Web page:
My Week with Marilyn (2011)

My Week with Marilyn (2011)

2011 PG-13 99 Minutes


Sir Laurence Olivier is making a movie in London. Young Colin Clark, an eager film student, wants to be involved and he navigates himself a job on the set. When film star Marilyn Monroe arrives for...

Overall Rating

8 / 10
Verdict: Good

User Review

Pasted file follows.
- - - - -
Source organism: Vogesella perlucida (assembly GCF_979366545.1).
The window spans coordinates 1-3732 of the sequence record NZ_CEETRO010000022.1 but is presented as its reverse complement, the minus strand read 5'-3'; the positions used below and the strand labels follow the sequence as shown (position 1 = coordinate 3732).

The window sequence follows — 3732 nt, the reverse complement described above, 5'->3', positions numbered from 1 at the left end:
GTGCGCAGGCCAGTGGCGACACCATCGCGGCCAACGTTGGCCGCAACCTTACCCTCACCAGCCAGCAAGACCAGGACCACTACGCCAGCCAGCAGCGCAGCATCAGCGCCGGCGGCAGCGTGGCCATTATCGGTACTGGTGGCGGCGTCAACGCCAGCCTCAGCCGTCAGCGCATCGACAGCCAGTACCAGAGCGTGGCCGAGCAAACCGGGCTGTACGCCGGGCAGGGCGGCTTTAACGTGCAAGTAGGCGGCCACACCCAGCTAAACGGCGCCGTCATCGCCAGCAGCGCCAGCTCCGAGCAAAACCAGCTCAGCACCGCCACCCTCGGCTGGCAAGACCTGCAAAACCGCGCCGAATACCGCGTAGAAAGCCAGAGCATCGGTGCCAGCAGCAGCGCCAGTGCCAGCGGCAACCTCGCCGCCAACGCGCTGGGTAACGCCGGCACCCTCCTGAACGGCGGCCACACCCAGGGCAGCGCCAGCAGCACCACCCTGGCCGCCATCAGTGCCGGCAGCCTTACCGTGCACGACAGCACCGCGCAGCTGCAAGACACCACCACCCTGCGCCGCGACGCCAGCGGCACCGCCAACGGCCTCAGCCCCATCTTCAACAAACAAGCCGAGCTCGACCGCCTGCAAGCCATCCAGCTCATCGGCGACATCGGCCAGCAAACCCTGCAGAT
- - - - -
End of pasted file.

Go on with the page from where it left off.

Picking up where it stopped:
• My Week With Marilyn showcases how powerful Monroe really was. Perhaps not in the sense of authority, but her ability to be the most important person in a room. On a stage, down a street or even waltzing through a school, everyone knew who she was. Her acclaim and beauty was able to captivate everyone. And yet beneath the surface was a troubled young woman where the pressure of work and Hollywood drove her to depression and doubting her own self-belief. Her inexperienced training and method acting contrasted with Laurence Olivier's more traditional and thespian approach, I thought that was conveyed well. If you wanted to watch a film about Monroe's psychological decline, unfortunately this is not the film (although I think it would've benefitted exploring that route). This focusses on the difficult production of The Prince and the Showgirl and the sweet innocent love between third assistant director Colin Clark and Monroe. It's a story that is much about him as it is Monroe. Director Simon Curtis was able to capture the fragility and inevitable heartbreak that one goes through when attempting to pursue their first love. There is a thought provoking line towards the end that reads "our first love is such sweet despair" and is extremely apparent here. This is an actor's film, and what I mean by that is the acting is the primary method of captivation. No visuals, no divisiveness...just outstanding acting. Michelle Williams exhumed elegance and definitely transformed herself to not only look like Monroe but vocally sound like her. It was breathtaking to watch. Eddie Redmayne and Kenneth Branagh were both excellent also and the wealth of British talent was wonderful to watch. I appreciated the narrative to be presented in a cheery and more delightful manner, it makes the experience more uplifting and classy. Whilst I would've liked the exploration into Monroe's depression and addiction to drugs, alcohol etc. I did think the story itself was enthralling enough to be adapted. It's brief, it's concise and it's lovely to watch.